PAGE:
The trajectory of women’s health over the last 50 years offers a roadmap for the future of men’s health. In the 1970s, the concept of gender-specific healthcare grew out of OB-GYN practice, when gynecologists began functioning as primary care providers for women, and offering health education and preventive services specifically related to women’s health issues. Today, women are nearly three times more likely than men to utilize preventive services, and far more likely to be able to identify their primary care provider.
By comparison, men’s health is stunted, disaggregated, and unfocused: after leaving their pediatrician’s office, males are unlikely to receive gender-specific health services again until their fifties or sixties, when they see a urologist. Even then, today’s urologists don’t provide nearly the same level of comprehensive services to men that gynecologists provide to women.
“One of the dilemmas is that there is not an emphasis in training programs on how to talk to men and deliver healthcare for boys and men in a way that meets their social, cultural, rhetorical, and lifestyle attitudes,” Dr. Giorgianni says. “We did a panel several years ago, where we talked about this overall issue, and found that, amazingly, there were only two questions on the board exam for family physicians that focused on the health of men specifically, and they both related to prostate cancer.”
Further inequality exists within men’s health, too: minority men’s health is in even worse shape than the health of men overall. BIPOC men and boys are less likely to receive the care they need and are more at risk in practically every health category. Part of this is due to a lack of access to services, and part is also due to a lack of equal representation in the medical community.
“One of the things MHN recommends is there needs to be an overall review of the attitudes, training, approaches, and resources in delivering healthcare, to make it more male-friendly,” Dr. Giorgianni says. “When you look at minority men’s health, then you have another issue, which is the sociocultural expectations of minority men for healthcare for themselves and their families. I think there, too, culturally, we fall down on the job in terms of the things that matter to people: advertising, media, and TV programs don’t give the proper message to the generation growing up about what it is to be a health-conscious and health-active male. It’s just not there.”
Progress in men’s health has been slow to start, but it is happening. The 150-year-old American Public Health Association (APHA) formed a Men’s Health Caucus 12 years ago. Men’s Health Month has begun to normalize the topic of men’s health as something worthy of national attention. Funding is beginning to trickle in, and awareness campaigns are gaining traction. There’s still a long road to go, but Dr. Giorgianni and MHN remain hopeful that men’s health can pick itself up and move forward.
“One of the reasons we see the problems in men’s health is that the healthcare system generally speaking is not as male-friendly as it has become female-friendly since the 1970s,” Dr. Giorgianni says. “But you can’t just blame the system. I and many of my colleagues say that the fundamental problem is that men need to take personal responsibility for their own healthcare. They have to advocate for their own healthcare. They have to teach their children about healthcare. They have to do all the things that will make for a healthier next generation of young men. And that, I think, is the essence of masculinity.”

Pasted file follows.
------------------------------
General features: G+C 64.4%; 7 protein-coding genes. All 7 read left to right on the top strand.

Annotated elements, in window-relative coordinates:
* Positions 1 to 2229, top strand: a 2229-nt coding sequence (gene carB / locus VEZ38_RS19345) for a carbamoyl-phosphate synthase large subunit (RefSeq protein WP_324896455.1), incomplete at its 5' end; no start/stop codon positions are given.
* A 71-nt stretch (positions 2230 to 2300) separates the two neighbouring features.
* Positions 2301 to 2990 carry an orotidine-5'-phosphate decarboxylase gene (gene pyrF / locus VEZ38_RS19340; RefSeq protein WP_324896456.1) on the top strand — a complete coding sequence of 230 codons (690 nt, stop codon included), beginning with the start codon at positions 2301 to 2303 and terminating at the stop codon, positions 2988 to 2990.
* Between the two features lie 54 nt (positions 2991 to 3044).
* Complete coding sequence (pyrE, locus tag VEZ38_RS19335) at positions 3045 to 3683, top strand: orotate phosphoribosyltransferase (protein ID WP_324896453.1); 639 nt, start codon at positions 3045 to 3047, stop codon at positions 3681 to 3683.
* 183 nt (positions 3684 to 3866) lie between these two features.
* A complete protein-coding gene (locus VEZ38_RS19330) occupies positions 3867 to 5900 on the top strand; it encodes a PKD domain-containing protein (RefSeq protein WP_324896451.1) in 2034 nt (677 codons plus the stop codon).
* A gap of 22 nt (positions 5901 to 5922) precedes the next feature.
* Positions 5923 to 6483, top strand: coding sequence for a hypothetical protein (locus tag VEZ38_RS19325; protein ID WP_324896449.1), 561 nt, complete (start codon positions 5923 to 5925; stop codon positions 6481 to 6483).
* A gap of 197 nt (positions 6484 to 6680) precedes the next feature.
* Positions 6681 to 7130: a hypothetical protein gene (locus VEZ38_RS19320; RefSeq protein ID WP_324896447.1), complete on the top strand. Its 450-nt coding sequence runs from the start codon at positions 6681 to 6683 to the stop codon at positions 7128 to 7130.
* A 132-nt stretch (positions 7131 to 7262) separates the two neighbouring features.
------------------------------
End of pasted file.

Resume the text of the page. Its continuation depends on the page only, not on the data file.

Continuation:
Resources for Men’s Health Month
To learn more about men’s health, and the organizations that are actively working to improve it, check out some of the resources below.
- Men’s Health Network (MHN): MHN is a non-profit that reaches out to men and boys through health awareness and disease prevention messages and tools, screening programs, educational materials, advocacy opportunities, and patient navigation.
- American Public Health Association (APHA): APHA champions the health of all people from all communities. Their Men’s Health Caucus, established in 2010, advocates for the health needs of males and their families, including health awareness and disease prevention, screening, early detection, treatment, advocacy, and public health.
- American Society for Men’s Health (ASMH): Recognizing that men’s health is a multidisciplinary endeavor, ASMH brings together a wide range of medical specialties and health disciplines to promote education and research related to the unique health care needs of males from adolescence to the end of life.
- International Society of Men’s Health (ISMH): ISMH is an active, international, non-profit association focusing on issues concerning gender-specific medicine in general, and men’s health in particular, from a medical, sociological, political, biological, and public health perspective.
Matt is a writer and researcher from Southern California. He’s been living abroad since 2016. Long spells in Eastern Europe, Southeast Asia, and Latin America have made the global mindset a core tenet of his perspective. From conceptual art in Los Angeles, to NGO work on the front lines of Eastern Ukraine, to counterculture protests in the Southern Caucasus, Matt’s writing subjects are all over the map, and so is he.